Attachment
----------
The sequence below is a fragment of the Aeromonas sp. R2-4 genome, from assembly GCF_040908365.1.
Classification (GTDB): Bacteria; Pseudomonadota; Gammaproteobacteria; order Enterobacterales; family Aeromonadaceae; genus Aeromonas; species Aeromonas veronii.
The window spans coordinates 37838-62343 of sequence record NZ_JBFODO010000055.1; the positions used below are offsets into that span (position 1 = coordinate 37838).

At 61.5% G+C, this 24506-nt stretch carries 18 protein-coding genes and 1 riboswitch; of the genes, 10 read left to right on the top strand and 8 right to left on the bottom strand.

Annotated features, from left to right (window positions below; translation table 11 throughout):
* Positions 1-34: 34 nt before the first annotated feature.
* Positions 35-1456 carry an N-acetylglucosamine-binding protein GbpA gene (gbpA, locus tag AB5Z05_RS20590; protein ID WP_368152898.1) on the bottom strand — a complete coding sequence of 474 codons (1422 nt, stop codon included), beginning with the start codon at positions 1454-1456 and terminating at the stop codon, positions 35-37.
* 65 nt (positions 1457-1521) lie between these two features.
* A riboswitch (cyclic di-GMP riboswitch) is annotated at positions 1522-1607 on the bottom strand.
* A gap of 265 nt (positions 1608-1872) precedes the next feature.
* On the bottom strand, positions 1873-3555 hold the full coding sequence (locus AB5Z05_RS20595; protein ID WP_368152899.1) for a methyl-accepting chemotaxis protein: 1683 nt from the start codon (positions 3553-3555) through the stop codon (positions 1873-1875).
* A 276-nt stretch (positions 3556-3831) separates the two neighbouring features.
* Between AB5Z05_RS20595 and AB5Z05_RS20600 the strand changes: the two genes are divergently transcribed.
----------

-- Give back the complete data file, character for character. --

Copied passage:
The sequence below is a fragment of the Aeromonas sp. R2-4 genome, from assembly GCF_040908365.1.
Classification (GTDB): Bacteria; Pseudomonadota; Gammaproteobacteria; order Enterobacterales; family Aeromonadaceae; genus Aeromonas; species Aeromonas veronii.
The window spans coordinates 37838-62343 of sequence record NZ_JBFODO010000055.1; the positions used below are offsets into that span (position 1 = coordinate 37838).

At 61.5% G+C, this 24506-nt stretch carries 18 protein-coding genes and 1 riboswitch; of the genes, 10 read left to right on the top strand and 8 right to left on the bottom strand.

Annotated features, from left to right (window positions below; translation table 11 throughout):
* Positions 1-34: 34 nt before the first annotated feature.
* Positions 35-1456 carry an N-acetylglucosamine-binding protein GbpA gene (gbpA, locus tag AB5Z05_RS20590; protein ID WP_368152898.1) on the bottom strand — a complete coding sequence of 474 codons (1422 nt, stop codon included), beginning with the start codon at positions 1454-1456 and terminating at the stop codon, positions 35-37.
* 65 nt (positions 1457-1521) lie between these two features.
* A riboswitch (cyclic di-GMP riboswitch) is annotated at positions 1522-1607 on the bottom strand.
* A gap of 265 nt (positions 1608-1872) precedes the next feature.
* On the bottom strand, positions 1873-3555 hold the full coding sequence (locus AB5Z05_RS20595; protein ID WP_368152899.1) for a methyl-accepting chemotaxis protein: 1683 nt from the start codon (positions 3553-3555) through the stop codon (positions 1873-1875).
* A 276-nt stretch (positions 3556-3831) separates the two neighbouring features.
* Between AB5Z05_RS20595 and AB5Z05_RS20600 the strand changes: the two genes are divergently transcribed.